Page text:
The grandmother of a boy whose murder sparked major child protection reforms in Minnesota filed a lawsuit last week saying Pope County, social workers and the child’s family members were negligent in his death.
At least 15 child protection reports had been made on 4-year-old Eric Dean of Starbuck by Feb. 28, 2013, when his stepmother murdered him by throwing him across a room, puncturing his intestine. Before that, Eric had been reported for a broken arm, bruises, scratch marks and bites over his body. Pope County’s child protective agency investigated only one of the 15 abuse reports and found no maltreatment. Nine of those reports were screened out, meaning child protection took no action.
The Star Tribune’s report on the case in September 2014 prompted Gov. Mark Dayton to form a child protection task force, which urged more than 100 reforms to completely overhaul the system. Those reforms, signed into law in May 2015, included more response and more investigations to abuse reports, and more funding and workers for the child protection system.
The lawsuit accuses Pope County, three social workers, Eric’s father and his step-grandmother of failing to act on what were clear warning signs of abuse.
“In the end, it’s about accountability,” said Jason DePauw, one of the attorneys bringing the lawsuit. He said the family and county “all turned a blind eye. ... They failed over and over again.”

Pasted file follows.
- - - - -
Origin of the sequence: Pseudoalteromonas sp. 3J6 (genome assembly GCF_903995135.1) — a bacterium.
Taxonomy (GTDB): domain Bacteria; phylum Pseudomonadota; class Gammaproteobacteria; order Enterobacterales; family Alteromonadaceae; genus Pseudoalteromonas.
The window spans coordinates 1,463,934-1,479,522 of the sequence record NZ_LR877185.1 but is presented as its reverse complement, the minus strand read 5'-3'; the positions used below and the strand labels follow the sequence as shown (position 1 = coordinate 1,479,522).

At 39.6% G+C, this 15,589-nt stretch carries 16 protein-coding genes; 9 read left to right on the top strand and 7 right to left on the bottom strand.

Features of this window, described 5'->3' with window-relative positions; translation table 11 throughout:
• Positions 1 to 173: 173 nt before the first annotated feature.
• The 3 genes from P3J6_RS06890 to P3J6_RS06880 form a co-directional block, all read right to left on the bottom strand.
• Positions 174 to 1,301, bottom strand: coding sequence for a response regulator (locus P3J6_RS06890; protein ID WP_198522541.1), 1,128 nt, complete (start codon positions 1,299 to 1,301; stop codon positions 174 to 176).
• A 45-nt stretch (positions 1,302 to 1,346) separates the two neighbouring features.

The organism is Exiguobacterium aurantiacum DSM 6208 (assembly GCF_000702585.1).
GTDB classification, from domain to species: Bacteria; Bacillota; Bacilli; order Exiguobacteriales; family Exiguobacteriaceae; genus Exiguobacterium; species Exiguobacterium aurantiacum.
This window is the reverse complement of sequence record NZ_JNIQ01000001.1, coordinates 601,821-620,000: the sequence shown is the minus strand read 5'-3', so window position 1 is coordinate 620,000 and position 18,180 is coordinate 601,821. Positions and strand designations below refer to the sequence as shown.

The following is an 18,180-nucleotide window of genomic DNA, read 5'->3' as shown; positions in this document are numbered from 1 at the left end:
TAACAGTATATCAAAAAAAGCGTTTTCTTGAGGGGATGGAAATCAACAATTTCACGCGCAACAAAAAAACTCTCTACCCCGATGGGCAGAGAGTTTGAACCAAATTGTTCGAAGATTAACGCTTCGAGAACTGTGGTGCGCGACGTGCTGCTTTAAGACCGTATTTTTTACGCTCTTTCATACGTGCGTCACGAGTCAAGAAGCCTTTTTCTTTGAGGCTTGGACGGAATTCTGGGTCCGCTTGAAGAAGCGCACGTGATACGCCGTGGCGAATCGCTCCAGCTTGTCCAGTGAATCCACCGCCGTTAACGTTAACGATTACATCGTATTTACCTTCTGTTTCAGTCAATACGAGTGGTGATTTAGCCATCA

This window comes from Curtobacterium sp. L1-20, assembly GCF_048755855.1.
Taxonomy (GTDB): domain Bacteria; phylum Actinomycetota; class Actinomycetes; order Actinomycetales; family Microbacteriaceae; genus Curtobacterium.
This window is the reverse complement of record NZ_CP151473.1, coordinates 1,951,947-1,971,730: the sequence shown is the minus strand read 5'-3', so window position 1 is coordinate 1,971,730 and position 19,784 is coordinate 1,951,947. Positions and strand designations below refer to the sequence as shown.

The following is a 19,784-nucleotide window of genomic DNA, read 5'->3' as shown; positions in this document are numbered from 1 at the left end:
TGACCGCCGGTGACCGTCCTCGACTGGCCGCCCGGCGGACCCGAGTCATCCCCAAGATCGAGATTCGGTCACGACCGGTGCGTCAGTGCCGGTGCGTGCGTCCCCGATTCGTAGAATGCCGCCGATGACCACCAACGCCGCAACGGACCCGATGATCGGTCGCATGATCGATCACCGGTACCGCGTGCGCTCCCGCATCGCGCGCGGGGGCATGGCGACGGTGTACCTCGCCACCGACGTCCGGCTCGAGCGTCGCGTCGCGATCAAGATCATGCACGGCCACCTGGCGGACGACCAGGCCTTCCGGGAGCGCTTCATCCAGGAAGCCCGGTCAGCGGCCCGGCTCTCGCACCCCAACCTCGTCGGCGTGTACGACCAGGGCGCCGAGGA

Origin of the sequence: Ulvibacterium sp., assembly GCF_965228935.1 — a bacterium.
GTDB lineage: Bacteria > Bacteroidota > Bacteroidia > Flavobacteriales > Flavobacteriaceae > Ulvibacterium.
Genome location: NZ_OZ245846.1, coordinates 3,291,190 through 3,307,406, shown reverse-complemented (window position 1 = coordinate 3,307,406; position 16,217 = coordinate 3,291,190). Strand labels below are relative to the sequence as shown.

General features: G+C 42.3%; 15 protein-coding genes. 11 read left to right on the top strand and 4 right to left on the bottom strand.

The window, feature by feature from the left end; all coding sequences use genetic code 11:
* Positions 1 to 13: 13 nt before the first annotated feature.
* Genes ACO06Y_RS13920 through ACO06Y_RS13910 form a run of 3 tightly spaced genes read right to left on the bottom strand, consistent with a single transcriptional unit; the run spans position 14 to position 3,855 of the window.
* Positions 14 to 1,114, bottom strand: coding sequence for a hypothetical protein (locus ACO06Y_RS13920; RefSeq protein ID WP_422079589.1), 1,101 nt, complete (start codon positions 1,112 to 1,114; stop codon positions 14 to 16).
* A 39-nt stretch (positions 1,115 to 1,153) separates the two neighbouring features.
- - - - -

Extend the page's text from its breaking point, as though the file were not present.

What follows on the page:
The suit is being brought by Eric’s maternal grandmother, Julie Olivier, who was not involved in the boy’s life when he died.
“It’s not about the money,” Olivier said. “I want to make these people examples for future social workers, to make them do their jobs.”
The attorney representing Pope County, James Andreen, said the social workers did nothing wrong. He said they were working under constraints of previous laws that restricted social workers on data that could be reviewed and what could be investigated.
“The rules they were operating under and the rules today are a night and day difference,” Andreen said.
David’s mother and Eric’s paternal grandmother, Yvonne Moore, said many family members initially defended Eric’s killer, Amanda Peltier, who was convicted of first-degree murder in 2014. But after the conviction, she said the family realized that Peltier lied to them.
Moore said she welcomed the child protection reforms, saying Pope County Human Services “failed Eric.”
But she deplores the lawsuit, saying it’s driven by money and only hurts Eric’s surviving family members, who are still recovering from the death.
She said Amanda Peltier hid signs of Eric’s abuse from his family.
“There is a lot of regret with all of us,” she said. “We all feel we should have said something, done something.”
Beth Peltier, who was a mandated reporter at the time of Eric’s death, declined to comment. David Dean, Eric’s father, could not be reached for comment.